It looks like you'll have the opportunity to vote on recreational marijuana legalization in November.
A campaign to fully legalize cannabis says it turned in way more than the required number of voter signatures required to get nonmedical pot on the California ballot.
Backers of the Adult Use of Marijuana Act (AUMA) say they've turned in 600,000 signatures when only 365,880 were needed.
AUMA said in a statement on Wednesday, "The broad-based coalition in support of the ballot measure known as the Adult Use of Marijuana Act (AUMA) will come together to celebrate the completion of signature gathering and launch of the official campaign."
The initiative seeks to allow Californians 21 and older to possess as much as an ounce of weed. Sellers would be regulated by the state, largely based on a recently legislated framework for medical marijuana, and sales would be taxed in order to pay for policing.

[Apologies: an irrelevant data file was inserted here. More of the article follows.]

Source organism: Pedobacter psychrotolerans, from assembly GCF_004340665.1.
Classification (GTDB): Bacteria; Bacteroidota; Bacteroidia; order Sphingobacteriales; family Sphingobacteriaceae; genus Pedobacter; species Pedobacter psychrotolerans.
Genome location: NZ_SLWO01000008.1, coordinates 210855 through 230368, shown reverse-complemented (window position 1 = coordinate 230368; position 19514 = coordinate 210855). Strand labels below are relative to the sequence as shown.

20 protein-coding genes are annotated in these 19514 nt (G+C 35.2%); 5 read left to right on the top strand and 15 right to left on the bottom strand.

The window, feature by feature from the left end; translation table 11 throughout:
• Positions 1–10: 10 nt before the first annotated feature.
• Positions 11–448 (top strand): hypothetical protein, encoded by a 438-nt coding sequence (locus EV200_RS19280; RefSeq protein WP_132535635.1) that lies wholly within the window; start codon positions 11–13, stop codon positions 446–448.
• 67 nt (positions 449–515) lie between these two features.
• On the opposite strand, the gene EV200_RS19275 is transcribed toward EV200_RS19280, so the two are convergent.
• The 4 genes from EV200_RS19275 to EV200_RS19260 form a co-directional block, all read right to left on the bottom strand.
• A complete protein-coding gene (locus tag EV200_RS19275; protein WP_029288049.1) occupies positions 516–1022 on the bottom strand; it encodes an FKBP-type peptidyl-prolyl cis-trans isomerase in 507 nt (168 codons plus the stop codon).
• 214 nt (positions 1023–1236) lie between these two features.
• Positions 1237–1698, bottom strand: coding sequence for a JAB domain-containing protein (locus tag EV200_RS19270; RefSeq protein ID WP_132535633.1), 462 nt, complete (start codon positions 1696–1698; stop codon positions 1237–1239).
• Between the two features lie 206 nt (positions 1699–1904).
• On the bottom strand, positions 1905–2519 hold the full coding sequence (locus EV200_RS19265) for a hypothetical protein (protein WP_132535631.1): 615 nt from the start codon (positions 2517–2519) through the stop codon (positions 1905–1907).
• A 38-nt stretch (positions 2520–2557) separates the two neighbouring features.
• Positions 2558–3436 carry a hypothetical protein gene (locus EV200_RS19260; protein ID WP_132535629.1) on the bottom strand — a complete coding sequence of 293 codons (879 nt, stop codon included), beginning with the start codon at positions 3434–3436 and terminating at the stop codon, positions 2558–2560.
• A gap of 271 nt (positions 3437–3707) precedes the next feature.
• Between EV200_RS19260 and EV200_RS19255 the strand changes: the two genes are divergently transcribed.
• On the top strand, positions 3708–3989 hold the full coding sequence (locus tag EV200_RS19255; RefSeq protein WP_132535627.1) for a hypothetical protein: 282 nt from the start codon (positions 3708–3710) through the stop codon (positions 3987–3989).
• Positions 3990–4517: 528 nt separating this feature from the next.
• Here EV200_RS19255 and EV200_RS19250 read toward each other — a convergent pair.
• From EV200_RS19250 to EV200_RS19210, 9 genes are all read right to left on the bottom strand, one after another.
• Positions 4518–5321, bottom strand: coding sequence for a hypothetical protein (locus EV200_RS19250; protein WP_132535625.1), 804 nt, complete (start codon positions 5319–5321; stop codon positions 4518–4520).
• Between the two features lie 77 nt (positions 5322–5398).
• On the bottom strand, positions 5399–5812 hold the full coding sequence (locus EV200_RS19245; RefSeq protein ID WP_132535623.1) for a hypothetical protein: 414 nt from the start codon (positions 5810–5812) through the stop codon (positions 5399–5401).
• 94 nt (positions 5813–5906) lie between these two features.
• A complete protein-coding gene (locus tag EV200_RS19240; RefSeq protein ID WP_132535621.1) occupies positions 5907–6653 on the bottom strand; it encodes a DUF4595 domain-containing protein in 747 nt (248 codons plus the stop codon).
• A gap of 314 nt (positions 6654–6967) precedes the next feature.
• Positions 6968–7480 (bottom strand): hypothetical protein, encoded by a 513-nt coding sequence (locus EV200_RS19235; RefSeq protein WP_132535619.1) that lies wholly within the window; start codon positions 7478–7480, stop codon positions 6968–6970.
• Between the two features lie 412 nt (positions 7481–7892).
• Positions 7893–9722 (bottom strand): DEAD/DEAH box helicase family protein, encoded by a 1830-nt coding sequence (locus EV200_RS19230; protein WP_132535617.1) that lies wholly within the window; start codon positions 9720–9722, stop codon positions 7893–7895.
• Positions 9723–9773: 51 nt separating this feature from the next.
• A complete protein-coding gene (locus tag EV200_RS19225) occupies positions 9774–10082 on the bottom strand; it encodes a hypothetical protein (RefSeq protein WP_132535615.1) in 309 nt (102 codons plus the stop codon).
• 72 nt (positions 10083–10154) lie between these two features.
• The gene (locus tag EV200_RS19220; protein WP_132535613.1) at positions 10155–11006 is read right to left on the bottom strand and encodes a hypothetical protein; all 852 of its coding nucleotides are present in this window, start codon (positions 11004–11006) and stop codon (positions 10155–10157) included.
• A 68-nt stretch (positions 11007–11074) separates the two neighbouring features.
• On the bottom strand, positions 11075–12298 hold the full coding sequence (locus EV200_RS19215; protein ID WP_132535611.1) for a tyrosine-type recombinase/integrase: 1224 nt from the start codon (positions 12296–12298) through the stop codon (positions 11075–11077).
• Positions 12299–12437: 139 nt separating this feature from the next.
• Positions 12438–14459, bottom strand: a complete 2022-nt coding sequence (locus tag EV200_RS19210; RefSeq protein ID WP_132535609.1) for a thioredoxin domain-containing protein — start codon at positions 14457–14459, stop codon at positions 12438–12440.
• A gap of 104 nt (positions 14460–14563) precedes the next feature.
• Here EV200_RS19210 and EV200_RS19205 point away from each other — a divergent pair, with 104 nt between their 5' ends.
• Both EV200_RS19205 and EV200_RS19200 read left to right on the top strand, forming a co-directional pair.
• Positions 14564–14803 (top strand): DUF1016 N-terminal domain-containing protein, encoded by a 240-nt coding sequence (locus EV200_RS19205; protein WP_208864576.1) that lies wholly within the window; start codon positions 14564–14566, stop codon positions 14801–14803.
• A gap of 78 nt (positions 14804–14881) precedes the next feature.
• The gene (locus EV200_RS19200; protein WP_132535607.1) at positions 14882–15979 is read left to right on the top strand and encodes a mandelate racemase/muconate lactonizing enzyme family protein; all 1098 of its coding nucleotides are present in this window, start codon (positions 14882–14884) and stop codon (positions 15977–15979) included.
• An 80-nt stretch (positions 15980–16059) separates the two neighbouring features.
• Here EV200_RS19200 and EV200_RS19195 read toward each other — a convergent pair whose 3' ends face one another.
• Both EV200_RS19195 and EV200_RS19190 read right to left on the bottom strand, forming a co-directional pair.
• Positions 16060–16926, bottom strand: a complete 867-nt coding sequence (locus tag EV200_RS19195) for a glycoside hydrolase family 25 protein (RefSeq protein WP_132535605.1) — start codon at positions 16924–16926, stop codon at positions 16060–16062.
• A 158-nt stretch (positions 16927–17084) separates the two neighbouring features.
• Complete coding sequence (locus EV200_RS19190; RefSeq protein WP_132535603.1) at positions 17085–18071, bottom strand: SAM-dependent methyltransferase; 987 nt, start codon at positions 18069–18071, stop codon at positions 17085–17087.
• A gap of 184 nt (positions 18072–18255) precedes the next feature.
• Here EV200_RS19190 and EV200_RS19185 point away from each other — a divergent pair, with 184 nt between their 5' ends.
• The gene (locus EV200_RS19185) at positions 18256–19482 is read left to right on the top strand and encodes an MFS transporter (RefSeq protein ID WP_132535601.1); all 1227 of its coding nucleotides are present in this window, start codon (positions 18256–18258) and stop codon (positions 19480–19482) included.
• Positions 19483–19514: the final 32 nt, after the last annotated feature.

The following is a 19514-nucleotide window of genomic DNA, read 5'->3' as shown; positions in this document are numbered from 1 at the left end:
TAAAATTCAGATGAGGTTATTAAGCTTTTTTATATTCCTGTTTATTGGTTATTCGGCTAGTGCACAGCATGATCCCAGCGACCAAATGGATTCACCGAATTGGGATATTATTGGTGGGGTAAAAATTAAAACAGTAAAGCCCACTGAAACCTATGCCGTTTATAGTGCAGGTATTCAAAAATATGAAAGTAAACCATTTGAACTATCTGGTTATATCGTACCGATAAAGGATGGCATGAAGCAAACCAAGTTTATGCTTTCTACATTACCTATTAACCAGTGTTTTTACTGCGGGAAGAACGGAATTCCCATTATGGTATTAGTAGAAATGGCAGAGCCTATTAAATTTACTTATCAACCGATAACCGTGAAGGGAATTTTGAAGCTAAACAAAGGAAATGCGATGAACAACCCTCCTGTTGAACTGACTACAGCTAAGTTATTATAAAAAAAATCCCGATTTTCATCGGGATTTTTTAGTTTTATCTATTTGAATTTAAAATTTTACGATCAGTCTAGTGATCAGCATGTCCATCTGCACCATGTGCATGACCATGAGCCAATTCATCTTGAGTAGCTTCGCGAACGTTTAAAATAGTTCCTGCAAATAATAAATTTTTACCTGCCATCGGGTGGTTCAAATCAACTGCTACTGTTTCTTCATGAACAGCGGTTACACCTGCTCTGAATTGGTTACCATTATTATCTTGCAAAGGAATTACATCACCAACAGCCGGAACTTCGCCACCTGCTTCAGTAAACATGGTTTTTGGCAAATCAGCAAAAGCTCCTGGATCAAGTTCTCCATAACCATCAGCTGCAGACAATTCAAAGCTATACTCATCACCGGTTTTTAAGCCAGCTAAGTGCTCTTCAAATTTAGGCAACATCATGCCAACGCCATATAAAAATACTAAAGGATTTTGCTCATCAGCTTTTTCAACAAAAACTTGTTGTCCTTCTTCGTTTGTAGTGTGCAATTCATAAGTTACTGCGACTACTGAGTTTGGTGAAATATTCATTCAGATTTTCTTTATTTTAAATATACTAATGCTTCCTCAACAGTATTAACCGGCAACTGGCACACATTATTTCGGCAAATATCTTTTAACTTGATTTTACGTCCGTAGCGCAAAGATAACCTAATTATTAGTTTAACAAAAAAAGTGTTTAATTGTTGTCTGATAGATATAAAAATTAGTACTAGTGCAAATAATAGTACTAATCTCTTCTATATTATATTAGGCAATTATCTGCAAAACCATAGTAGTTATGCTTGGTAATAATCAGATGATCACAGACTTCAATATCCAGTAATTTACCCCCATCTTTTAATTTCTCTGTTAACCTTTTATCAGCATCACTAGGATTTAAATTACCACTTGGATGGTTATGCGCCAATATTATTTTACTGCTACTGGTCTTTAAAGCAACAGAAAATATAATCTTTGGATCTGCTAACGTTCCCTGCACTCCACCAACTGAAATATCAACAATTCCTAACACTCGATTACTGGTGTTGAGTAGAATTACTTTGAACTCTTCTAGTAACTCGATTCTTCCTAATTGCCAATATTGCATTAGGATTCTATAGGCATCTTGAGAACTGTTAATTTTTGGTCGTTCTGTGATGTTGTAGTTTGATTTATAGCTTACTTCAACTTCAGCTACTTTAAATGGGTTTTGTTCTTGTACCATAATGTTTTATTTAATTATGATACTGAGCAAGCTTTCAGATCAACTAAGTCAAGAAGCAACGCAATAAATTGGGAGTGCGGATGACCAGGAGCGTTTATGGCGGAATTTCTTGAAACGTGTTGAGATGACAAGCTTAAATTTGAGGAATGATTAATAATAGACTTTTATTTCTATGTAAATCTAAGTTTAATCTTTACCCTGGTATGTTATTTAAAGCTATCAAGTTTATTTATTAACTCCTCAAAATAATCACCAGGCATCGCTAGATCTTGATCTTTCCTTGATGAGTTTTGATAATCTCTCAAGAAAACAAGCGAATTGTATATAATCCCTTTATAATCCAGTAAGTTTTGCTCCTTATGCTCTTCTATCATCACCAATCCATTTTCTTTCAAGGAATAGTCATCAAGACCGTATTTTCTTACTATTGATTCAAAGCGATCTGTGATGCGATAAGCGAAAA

Organizers raised more than $3.2 million, nearly a third from Silicon Valley billionaire Sean Parker, during their signature-gathering phase.
One proponent told us the goal was to raise at least $12 million, which would cover signature gathering and campaigning, set to kick off today.
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Backers include national NORML, the California NAACP, Drug Policy Action (the political arm of Drug Policy Alliance) and Lt. Gov. Gavin Newsom.
Opponents include the group Citizens Against Legalizing Marijuana, which argued this week that legalization efforts such as AUMA's promise revenue to taxpayers that doesn't materialize.
Still, the latest poll on the matter found that nearly 60 percent of likely California voters would back recreational legalization.
The state, which has 30 days to do so, is likely to quickly verify AUMA's signatures through random computer sampling.